After the presentation, Davis led the group to the parking lot for a close-up look at the technology and how it collects data and displays that data in real time. Le Sueur County GIS manager Justin Lutterman was among those who could envision possible applications for LiDAR.

“It’ll be interesting to see where this can go,” Lutterman said. “I’m sure the private industry will take off with this and emergency management, or the sheriffs and ambulances, would appreciate this kind of technology on their vehicles for a situation they might have to recreate. Roads and traffic designers  would be able to monitor their resources, pavements, traffic counts and things like that.”

Over the coming months, researchers will gather more data to develop a workshop for county personnel interested in learning more about LiDAR and how it can be applied in their transportation systems.

“The next steps for this project are to collect some data with the car at intersections. Then we can use that information to fine tune our algorithms,” Davis said. “What the algorithms are going to do is take that raw data and give us useful information, like the number of cars, or the time a car passes through an intersection. That all feeds into the workshop we’re developing. The workshop is going to be for county GIS workers, traffic engineers and county engineers who are interested in learning about these technologies.”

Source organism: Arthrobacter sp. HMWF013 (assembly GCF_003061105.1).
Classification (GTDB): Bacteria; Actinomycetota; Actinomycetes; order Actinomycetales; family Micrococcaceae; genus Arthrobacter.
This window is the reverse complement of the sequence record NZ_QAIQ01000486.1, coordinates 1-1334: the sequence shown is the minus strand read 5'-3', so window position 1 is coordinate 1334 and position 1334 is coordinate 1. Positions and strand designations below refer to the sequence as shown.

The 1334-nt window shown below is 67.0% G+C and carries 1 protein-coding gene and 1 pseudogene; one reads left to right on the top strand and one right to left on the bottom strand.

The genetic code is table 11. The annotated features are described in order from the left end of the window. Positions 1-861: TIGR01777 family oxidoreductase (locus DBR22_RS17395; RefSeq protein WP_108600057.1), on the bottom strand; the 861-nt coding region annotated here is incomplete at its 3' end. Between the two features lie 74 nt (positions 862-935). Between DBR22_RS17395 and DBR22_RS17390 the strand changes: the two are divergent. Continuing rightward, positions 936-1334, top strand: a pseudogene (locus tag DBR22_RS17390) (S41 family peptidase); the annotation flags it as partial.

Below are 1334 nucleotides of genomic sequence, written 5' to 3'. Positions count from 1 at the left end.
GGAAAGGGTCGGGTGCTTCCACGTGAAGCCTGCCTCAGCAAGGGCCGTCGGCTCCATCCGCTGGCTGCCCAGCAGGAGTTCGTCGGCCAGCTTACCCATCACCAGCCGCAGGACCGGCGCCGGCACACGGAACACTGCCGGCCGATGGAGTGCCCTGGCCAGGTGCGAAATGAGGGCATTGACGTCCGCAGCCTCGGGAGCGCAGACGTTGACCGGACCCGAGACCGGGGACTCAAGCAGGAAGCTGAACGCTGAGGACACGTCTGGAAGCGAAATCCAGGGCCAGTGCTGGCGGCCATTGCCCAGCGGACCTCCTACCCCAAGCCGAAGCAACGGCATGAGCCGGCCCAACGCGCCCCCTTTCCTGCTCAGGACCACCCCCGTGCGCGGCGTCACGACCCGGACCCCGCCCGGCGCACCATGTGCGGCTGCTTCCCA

Riprap grout protects bridge abutments

Bridges over Minnesota waterways need to be protected from currents by a field of interlocking angular rocks called riprap. Without these rocks along the abutment, moving water could wear away the soil that supports a bridge’s foundation. The faster the water, the larger the riprap must be to provide adequate protection.

While some parts of Minnesota have quarries rich with angular rock, other parts don’t – particularly the northwest and western regions. Bridge projects in those areas sometimes resort to the expensive practice of trucking in stones. Other times field stones are used, but they are less effective and must be replaced more often.

There soon could be a better option thanks to research coordinated by the Minnesota Department of Transportation and funded by the Minnesota Local Road Research Board.

At a few test sites around the state, researchers have used a grout mixture to cement smaller, rounded rocks together at a bridge abutment. Once applied to the rocks, the mixture forms what is called “matrix riprap.” The concept is in use in Europe for many bridge piers, but MnDOT was more interested in learning how it could be used on bridge abutments.

Matrix riprap is currently in use in Minnesota at the following bridges:

  • Highway 23 over the Rum River in Milaca
  • Highway 8 over Lake Lindstrom channel in Lindstrom